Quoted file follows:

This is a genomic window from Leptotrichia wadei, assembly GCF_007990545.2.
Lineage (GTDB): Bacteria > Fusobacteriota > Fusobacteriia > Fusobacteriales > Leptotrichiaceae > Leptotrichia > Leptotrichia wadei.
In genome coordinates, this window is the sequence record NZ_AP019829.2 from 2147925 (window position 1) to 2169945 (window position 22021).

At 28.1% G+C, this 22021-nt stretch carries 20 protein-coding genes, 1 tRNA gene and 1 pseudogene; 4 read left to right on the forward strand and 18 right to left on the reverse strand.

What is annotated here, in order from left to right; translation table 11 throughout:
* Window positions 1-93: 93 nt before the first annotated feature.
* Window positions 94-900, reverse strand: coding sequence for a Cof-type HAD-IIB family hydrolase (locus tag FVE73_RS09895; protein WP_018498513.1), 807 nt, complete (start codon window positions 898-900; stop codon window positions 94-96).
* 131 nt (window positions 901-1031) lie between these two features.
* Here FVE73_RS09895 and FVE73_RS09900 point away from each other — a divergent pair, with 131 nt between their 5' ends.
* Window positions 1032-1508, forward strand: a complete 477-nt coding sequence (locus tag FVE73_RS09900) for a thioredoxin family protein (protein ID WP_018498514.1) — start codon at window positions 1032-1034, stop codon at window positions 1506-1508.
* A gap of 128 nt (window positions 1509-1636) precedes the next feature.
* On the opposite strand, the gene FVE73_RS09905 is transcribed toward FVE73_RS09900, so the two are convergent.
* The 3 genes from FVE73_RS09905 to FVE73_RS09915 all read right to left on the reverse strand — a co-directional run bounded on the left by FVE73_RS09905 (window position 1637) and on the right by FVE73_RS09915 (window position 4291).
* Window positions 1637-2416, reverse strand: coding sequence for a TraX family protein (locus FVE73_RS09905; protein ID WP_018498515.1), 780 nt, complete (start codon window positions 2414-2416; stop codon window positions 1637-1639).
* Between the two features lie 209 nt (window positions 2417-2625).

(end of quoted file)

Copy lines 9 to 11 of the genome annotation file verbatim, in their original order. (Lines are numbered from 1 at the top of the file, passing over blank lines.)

* Here FVE73_RS09895 and FVE73_RS09900 point away from each other — a divergent pair, with 131 nt between their 5' ends.
* Window positions 1032-1508, forward strand: a complete 477-nt coding sequence (locus tag FVE73_RS09900) for a thioredoxin family protein (protein ID WP_018498514.1) — start codon at window positions 1032-1034, stop codon at window positions 1506-1508.
* A gap of 128 nt (window positions 1509-1636) precedes the next feature.